More Than Stigma: Shifting the Nature of the Conversation Around Mental Health and Suicide

Advocates for suicide prevention and mental health often talk broadly about “the stigma” which surrounds mental illness and suicide. Many of us – myself included – believe that if we can just get more people talking and thinking of mental illness, if we can have people discussing their issues with depression, anxiety, addiction and more without shame or fear, we can help to put an end to this epidemic. I firmly believe that this is the case.

I also know its not enough.

And that’s where the conversation around public policy, resources and taxation has to come into pay.

I happened to catch a fascinating column on mental health the other day – I obviously can’t find it now, that would be too easy, but the column made a great broad point: Ending mental health stigma is like cutting holes in a wall, but then there’s nowhere to go because our system of mental healthcare is so broken in this country.

Many of us concentrate our efforts on stigma for a couple of reasons. I think it’s one of the most important things that we can do. But let me expand on the second part of that sentence: That we can do. People do need to know it is okay to seek help and to treat themselves. They need to know that these issues are real, powerful and can kill you. But, as any studies have shown, individual conversations are the best way to break mental health stigma. A face to face talk can make a huge difference in that area. That means that, without question, the most important person to ending mental health stigma is you.

Second, it’s the easiest.

Making society-wide change is really hard, of course. Particularly in areas where colossal interest groups are at play. I’m an elected official – theoretically one of the people who makes state-wide decisions in Pennsylvania – and I fully understand just how difficult this can be.

And the simple truth is that we must make systemic changes to help reduce rates of mental illness and suicide.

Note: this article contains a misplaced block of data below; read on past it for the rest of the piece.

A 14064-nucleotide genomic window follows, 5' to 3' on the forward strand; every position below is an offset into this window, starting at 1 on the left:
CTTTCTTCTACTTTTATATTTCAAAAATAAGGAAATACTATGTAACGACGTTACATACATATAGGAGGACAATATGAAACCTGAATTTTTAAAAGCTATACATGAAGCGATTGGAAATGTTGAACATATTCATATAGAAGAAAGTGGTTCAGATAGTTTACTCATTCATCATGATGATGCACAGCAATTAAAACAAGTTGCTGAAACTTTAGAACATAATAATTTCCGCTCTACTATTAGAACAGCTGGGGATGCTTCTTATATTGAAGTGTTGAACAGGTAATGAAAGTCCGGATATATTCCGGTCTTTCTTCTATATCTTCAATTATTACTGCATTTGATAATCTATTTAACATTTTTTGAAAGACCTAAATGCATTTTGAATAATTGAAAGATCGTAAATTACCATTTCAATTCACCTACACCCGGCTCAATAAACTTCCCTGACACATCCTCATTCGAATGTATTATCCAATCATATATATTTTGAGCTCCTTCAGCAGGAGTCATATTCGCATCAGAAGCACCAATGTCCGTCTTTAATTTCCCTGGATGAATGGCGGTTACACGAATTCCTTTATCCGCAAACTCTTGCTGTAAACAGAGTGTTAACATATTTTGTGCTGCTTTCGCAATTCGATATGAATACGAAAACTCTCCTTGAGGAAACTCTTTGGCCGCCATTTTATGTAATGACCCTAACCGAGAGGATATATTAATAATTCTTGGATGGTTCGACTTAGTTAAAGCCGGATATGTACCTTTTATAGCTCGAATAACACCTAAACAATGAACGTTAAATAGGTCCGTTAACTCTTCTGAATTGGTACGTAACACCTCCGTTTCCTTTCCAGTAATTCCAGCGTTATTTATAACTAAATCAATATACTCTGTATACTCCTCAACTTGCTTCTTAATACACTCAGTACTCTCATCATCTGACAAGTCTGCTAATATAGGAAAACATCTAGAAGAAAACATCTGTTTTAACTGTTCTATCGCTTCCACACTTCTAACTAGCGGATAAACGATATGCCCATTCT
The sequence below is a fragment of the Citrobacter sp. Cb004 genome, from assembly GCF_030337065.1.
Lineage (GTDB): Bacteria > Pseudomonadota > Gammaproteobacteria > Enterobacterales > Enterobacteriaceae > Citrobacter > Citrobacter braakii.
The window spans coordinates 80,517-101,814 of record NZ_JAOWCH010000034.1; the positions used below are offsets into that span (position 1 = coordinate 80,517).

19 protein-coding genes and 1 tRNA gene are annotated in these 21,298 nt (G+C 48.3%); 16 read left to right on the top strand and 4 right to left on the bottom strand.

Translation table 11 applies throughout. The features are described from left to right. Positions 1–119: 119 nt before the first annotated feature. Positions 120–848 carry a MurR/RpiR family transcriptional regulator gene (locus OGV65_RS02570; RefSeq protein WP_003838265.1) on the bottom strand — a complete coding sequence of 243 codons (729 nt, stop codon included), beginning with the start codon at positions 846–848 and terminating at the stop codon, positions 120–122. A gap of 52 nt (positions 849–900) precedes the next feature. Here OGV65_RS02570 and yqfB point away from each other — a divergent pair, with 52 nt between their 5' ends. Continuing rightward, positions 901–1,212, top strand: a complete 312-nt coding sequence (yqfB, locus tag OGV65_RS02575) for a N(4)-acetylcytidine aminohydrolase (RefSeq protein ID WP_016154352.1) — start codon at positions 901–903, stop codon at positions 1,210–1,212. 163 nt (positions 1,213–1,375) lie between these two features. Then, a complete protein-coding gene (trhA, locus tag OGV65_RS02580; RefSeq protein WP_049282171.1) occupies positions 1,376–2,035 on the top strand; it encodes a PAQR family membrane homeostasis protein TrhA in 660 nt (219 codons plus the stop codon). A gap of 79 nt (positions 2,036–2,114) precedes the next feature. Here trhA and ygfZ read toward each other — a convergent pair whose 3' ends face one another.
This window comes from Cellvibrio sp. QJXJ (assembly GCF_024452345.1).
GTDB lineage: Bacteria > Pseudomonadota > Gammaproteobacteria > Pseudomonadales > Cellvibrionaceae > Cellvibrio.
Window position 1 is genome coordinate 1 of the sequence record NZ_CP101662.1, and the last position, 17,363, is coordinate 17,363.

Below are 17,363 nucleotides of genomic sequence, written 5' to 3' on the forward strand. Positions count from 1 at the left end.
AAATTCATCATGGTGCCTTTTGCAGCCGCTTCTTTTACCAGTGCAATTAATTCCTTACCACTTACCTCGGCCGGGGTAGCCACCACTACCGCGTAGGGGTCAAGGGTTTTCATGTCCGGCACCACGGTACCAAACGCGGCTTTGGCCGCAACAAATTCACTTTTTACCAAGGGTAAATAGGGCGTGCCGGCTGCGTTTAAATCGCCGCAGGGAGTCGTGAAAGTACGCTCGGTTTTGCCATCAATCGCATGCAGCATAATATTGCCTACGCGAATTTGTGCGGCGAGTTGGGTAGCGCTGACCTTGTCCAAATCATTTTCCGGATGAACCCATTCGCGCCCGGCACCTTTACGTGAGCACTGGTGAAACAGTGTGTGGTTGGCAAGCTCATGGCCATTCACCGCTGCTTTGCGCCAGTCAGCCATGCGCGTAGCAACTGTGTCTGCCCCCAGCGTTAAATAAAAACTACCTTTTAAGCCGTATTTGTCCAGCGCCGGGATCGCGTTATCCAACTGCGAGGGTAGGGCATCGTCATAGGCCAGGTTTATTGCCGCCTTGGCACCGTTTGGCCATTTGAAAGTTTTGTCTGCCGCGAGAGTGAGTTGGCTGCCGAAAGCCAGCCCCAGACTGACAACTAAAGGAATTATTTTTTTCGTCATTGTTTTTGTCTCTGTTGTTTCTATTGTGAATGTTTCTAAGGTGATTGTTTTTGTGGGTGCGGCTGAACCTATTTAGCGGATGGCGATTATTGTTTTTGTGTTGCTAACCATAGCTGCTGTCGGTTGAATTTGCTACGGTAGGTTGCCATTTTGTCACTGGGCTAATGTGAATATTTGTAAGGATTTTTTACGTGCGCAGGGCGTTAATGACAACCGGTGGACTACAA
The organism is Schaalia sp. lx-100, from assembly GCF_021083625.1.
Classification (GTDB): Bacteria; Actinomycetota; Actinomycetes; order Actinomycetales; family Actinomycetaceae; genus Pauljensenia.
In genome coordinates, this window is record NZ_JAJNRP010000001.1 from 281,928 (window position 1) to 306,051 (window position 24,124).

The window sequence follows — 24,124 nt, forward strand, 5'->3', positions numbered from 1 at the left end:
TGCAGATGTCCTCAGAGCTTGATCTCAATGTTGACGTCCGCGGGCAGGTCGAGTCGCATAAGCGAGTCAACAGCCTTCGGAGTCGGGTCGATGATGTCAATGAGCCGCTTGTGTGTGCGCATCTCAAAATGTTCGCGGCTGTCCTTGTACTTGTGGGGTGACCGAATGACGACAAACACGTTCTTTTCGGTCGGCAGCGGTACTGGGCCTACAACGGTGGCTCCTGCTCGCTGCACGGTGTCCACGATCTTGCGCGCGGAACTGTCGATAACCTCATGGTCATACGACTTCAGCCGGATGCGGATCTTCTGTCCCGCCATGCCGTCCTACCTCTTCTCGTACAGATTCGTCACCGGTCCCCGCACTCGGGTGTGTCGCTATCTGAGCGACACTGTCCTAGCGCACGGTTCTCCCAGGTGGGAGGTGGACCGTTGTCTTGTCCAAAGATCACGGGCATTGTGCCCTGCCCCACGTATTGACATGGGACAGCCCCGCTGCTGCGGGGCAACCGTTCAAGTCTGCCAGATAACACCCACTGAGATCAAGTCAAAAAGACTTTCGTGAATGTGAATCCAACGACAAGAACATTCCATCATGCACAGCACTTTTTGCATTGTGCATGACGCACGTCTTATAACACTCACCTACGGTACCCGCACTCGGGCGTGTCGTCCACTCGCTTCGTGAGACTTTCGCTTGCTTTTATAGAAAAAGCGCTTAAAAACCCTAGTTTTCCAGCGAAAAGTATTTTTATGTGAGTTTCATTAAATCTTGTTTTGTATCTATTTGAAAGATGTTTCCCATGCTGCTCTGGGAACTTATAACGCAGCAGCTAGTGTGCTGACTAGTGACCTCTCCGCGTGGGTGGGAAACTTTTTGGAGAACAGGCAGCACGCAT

From a mental health and suicide perspective, there’s an awful lot that needs to be done. This includes increasing access to mental health care, increasing the number of mental health care practitioners and addressing the mental health care practitioner shortage, reducing costs, enforcing parity in insurance care, reducing access to deadly means of suicide and more. And that’s to say nothing about the major societal problems that we face which contribute to mental illness and suicide, including improving housing options, strengthening the social safety net, increasing the minimum wage, making housing more affordable, etc.

Many of us tackle stigma because we can’t get at these issues. And stigma is something we can control.

So, what does that mean? Should you stop talking about mental health stigma? Hell no. Of course it’s vitally important, but it’s important in more ways than you think, because the more you discuss mental health, the more pressure you can bring on policy makers to address the fundamental inequities and gaps in our system which allow for mental illness to run so rampant. Keep fighting.

But make sure you fight in a public policy realm, in addition to addressing individual changes. Tell policy makers and elected officials that you expect them to do more to address rates of mental illness and reduce suicides. These issues require government intervention, and that requires public pressure. Please help make this happen.

 

Medication is Not Addiction: A response to a misinformed column

I spent way too much time on Sunday on Twitter, joining a chorus of voices who were yelling at David Lazarus, a columnist or the Los Angeles times. Lazarus wrote a column in which he discusses his own experience at trying to withdraw from anti-depressants. The title of the column? “Hi, I’m David. I’m a drug addict.”

Yep. Only went downhill from there.

Ironically, Lazarus discussed important issues like the over prescribing of medication, failure to adequately warn patients about side effects and discontinuation syndrome. These are real, important issues. They merit serious, thoughtful consideration. Instead, Lazarus decided to call millions of Americans (like me) drug addicts. He esoterically wondered “Who am I, really?” about taking anti-depressants. It’s a tragic, misguided view, one which reinforces stigma and will prevent people from getting help they need. And the language used by Lazarus is just appalling. If I’m a drug addict, so is everyone else who uses medication to survive for any other condition.